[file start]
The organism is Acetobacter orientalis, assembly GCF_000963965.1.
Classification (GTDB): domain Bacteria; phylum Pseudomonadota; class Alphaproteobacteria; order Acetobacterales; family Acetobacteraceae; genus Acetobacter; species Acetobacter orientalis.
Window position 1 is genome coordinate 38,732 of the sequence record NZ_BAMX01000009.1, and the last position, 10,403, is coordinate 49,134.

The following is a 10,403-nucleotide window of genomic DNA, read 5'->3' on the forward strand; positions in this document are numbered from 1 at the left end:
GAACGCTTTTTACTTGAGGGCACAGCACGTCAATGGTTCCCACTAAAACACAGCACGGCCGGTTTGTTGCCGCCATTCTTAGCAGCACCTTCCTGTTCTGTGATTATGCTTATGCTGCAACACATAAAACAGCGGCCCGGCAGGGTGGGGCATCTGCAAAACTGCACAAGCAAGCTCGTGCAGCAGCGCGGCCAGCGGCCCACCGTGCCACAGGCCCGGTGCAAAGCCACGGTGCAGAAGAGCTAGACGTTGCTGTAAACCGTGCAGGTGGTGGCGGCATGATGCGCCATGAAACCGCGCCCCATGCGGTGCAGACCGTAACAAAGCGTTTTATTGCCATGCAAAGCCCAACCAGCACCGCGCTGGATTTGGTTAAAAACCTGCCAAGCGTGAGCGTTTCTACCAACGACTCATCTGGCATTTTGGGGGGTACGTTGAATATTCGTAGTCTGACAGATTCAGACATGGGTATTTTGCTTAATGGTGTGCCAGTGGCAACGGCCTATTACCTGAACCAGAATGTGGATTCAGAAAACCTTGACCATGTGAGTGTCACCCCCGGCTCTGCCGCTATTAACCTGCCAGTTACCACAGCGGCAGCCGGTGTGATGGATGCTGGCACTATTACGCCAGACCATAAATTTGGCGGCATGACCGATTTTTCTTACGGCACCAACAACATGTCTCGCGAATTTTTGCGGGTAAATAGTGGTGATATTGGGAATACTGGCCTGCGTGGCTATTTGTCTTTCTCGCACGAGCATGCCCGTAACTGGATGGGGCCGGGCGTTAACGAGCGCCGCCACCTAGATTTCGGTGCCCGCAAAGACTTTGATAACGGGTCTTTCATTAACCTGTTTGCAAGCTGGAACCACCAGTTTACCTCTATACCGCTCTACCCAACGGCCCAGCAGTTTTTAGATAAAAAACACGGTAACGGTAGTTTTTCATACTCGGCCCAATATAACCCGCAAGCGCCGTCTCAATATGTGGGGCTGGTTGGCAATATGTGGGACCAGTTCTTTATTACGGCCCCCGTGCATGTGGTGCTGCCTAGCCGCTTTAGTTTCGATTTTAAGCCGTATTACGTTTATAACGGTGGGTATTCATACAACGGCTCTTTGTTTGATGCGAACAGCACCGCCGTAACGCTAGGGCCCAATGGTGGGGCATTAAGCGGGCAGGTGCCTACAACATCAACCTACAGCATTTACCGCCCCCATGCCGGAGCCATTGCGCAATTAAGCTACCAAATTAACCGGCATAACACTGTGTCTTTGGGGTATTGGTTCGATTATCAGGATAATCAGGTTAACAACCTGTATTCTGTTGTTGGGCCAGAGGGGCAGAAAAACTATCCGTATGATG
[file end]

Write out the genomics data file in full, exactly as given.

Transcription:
The organism is Acetobacter orientalis, assembly GCF_000963965.1.
Classification (GTDB): domain Bacteria; phylum Pseudomonadota; class Alphaproteobacteria; order Acetobacterales; family Acetobacteraceae; genus Acetobacter; species Acetobacter orientalis.
Window position 1 is genome coordinate 38,732 of the sequence record NZ_BAMX01000009.1, and the last position, 10,403, is coordinate 49,134.

The following is a 10,403-nucleotide window of genomic DNA, read 5'->3' on the forward strand; positions in this document are numbered from 1 at the left end:
GAACGCTTTTTACTTGAGGGCACAGCACGTCAATGGTTCCCACTAAAACACAGCACGGCCGGTTTGTTGCCGCCATTCTTAGCAGCACCTTCCTGTTCTGTGATTATGCTTATGCTGCAACACATAAAACAGCGGCCCGGCAGGGTGGGGCATCTGCAAAACTGCACAAGCAAGCTCGTGCAGCAGCGCGGCCAGCGGCCCACCGTGCCACAGGCCCGGTGCAAAGCCACGGTGCAGAAGAGCTAGACGTTGCTGTAAACCGTGCAGGTGGTGGCGGCATGATGCGCCATGAAACCGCGCCCCATGCGGTGCAGACCGTAACAAAGCGTTTTATTGCCATGCAAAGCCCAACCAGCACCGCGCTGGATTTGGTTAAAAACCTGCCAAGCGTGAGCGTTTCTACCAACGACTCATCTGGCATTTTGGGGGGTACGTTGAATATTCGTAGTCTGACAGATTCAGACATGGGTATTTTGCTTAATGGTGTGCCAGTGGCAACGGCCTATTACCTGAACCAGAATGTGGATTCAGAAAACCTTGACCATGTGAGTGTCACCCCCGGCTCTGCCGCTATTAACCTGCCAGTTACCACAGCGGCAGCCGGTGTGATGGATGCTGGCACTATTACGCCAGACCATAAATTTGGCGGCATGACCGATTTTTCTTACGGCACCAACAACATGTCTCGCGAATTTTTGCGGGTAAATAGTGGTGATATTGGGAATACTGGCCTGCGTGGCTATTTGTCTTTCTCGCACGAGCATGCCCGTAACTGGATGGGGCCGGGCGTTAACGAGCGCCGCCACCTAGATTTCGGTGCCCGCAAAGACTTTGATAACGGGTCTTTCATTAACCTGTTTGCAAGCTGGAACCACCAGTTTACCTCTATACCGCTCTACCCAACGGCCCAGCAGTTTTTAGATAAAAAACACGGTAACGGTAGTTTTTCATACTCGGCCCAATATAACCCGCAAGCGCCGTCTCAATATGTGGGGCTGGTTGGCAATATGTGGGACCAGTTCTTTATTACGGCCCCCGTGCATGTGGTGCTGCCTAGCCGCTTTAGTTTCGATTTTAAGCCGTATTACGTTTATAACGGTGGGTATTCATACAACGGCTCTTTGTTTGATGCGAACAGCACCGCCGTAACGCTAGGGCCCAATGGTGGGGCATTAAGCGGGCAGGTGCCTACAACATCAACCTACAGCATTTACCGCCCCCATGCCGGAGCCATTGCGCAATTAAGCTACCAAATTAACCGGCATAACACTGTGTCTTTGGGGTATTGGTTCGATTATCAGGATAATCAGGTTAACAACCTGTATTCTGTTGTTGGGCCAGAGGGGCAGAAAAACTATCCGTATGATG